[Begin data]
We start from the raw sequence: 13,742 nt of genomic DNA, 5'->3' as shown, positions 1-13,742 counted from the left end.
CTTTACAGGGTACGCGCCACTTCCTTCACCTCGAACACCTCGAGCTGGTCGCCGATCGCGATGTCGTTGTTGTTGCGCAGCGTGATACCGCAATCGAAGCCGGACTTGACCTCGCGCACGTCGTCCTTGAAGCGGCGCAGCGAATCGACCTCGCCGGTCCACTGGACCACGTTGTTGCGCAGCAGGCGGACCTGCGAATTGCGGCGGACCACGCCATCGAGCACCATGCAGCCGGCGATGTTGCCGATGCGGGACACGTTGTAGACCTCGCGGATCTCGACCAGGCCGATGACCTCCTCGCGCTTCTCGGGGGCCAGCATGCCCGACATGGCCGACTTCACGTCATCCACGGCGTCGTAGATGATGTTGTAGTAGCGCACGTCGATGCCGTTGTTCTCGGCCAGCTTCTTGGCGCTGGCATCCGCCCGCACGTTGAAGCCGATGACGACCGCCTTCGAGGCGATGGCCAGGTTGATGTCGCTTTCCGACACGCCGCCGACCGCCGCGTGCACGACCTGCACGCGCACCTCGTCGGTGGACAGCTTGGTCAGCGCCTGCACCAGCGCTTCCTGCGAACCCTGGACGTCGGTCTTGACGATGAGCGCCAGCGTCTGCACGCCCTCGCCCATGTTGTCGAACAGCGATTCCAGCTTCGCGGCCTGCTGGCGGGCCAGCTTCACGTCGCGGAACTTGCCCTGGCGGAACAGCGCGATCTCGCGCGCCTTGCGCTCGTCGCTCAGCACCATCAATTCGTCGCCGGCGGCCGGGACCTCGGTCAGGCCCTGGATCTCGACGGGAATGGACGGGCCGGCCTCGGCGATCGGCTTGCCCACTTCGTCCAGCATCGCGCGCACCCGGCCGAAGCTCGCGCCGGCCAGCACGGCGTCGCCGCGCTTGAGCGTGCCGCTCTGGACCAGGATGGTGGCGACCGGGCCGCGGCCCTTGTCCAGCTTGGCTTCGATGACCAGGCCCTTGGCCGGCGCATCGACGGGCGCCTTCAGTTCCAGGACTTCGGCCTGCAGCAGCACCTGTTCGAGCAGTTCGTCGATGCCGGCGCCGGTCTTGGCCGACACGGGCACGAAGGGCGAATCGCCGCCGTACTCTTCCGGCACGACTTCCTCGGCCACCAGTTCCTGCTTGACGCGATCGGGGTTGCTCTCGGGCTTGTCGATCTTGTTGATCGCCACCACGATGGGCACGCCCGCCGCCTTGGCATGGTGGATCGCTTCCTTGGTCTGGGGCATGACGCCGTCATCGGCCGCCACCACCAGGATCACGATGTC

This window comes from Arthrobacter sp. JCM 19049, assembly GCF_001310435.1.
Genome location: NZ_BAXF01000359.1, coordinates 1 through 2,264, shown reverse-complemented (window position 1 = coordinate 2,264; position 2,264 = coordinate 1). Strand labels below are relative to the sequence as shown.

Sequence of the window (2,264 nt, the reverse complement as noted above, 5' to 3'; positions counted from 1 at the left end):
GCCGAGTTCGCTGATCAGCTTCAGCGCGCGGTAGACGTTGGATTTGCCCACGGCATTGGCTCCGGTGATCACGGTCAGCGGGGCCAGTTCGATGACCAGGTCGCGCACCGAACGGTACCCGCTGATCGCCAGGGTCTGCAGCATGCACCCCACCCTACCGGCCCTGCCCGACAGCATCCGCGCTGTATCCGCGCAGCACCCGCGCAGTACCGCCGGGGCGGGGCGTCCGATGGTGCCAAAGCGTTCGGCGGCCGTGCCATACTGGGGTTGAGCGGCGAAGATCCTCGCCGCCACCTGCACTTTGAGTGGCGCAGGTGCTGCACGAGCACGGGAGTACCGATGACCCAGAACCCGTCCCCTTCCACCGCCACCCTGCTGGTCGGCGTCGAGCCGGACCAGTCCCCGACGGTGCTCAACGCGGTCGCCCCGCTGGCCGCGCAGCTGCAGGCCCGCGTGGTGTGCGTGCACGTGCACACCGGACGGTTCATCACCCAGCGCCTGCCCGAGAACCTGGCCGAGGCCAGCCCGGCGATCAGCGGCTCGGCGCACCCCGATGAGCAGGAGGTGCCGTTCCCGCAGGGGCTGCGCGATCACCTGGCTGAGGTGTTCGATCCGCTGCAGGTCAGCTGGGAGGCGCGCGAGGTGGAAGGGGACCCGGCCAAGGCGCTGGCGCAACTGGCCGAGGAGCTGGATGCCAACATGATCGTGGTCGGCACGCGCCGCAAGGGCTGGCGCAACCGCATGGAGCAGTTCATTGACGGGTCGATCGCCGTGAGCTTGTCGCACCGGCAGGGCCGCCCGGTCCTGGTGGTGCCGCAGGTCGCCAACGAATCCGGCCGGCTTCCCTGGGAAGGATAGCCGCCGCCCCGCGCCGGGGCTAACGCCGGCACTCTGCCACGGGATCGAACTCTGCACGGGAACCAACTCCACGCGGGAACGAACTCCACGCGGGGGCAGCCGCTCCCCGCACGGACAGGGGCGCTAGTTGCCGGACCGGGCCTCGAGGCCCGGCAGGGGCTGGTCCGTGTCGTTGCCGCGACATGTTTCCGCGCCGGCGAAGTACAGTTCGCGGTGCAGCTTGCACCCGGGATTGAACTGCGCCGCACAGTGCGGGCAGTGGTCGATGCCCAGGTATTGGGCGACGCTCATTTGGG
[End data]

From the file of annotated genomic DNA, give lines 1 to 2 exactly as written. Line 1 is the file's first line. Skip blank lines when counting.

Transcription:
We start from the raw sequence: 13,742 nt of genomic DNA, 5'->3' as shown, positions 1-13,742 counted from the left end.
CTTTACAGGGTACGCGCCACTTCCTTCACCTCGAACACCTCGAGCTGGTCGCCGATCGCGATGTCGTTGTTGTTGCGCAGCGTGATACCGCAATCGAAGCCGGACTTGACCTCGCGCACGTCGTCCTTGAAGCGGCGCAGCGAATCGACCTCGCCGGTCCACTGGACCACGTTGTTGCGCAGCAGGCGGACCTGCGAATTGCGGCGGACCACGCCATCGAGCACCATGCAGCCGGCGATGTTGCCGATGCGGGACACGTTGTAGACCTCGCGGATCTCGACCAGGCCGATGACCTCCTCGCGCTTCTCGGGGGCCAGCATGCCCGACATGGCCGACTTCACGTCATCCACGGCGTCGTAGATGATGTTGTAGTAGCGCACGTCGATGCCGTTGTTCTCGGCCAGCTTCTTGGCGCTGGCATCCGCCCGCACGTTGAAGCCGATGACGACCGCCTTCGAGGCGATGGCCAGGTTGATGTCGCTTTCCGACACGCCGCCGACCGCCGCGTGCACGACCTGCACGCGCACCTCGTCGGTGGACAGCTTGGTCAGCGCCTGCACCAGCGCTTCCTGCGAACCCTGGACGTCGGTCTTGACGATGAGCGCCAGCGTCTGCACGCCCTCGCCCATGTTGTCGAACAGCGATTCCAGCTTCGCGGCCTGCTGGCGGGCCAGCTTCACGTCGCGGAACTTGCCCTGGCGGAACAGCGCGATCTCGCGCGCCTTGCGCTCGTCGCTCAGCACCATCAATTCGTCGCCGGCGGCCGGGACCTCGGTCAGGCCCTGGATCTCGACGGGAATGGACGGGCCGGCCTCGGCGATCGGCTTGCCCACTTCGTCCAGCATCGCGCGCACCCGGCCGAAGCTCGCGCCGGCCAGCACGGCGTCGCCGCGCTTGAGCGTGCCGCTCTGGACCAGGATGGTGGCGACCGGGCCGCGGCCCTTGTCCAGCTTGGCTTCGATGACCAGGCCCTTGGCCGGCGCATCGACGGGCGCCTTCAGTTCCAGGACTTCGGCCTGCAGCAGCACCTGTTCGAGCAGTTCGTCGATGCCGGCGCCGGTCTTGGCCGACACGGGCACGAAGGGCGAATCGCCGCCGTACTCTTCCGGCACGACTTCCTCGGCCACCAGTTCCTGCTTGACGCGATCGGGGTTGCTCTCGGGCTTGTCGATCTTGTTGATCGCCACCACGATGGGCACGCCCGCCGCCTTGGCATGGTGGATCGCTTCCTTGGTCTGGGGCATGACGCCGTCATCGGCCGCCACCACCAGGATCACGATGTC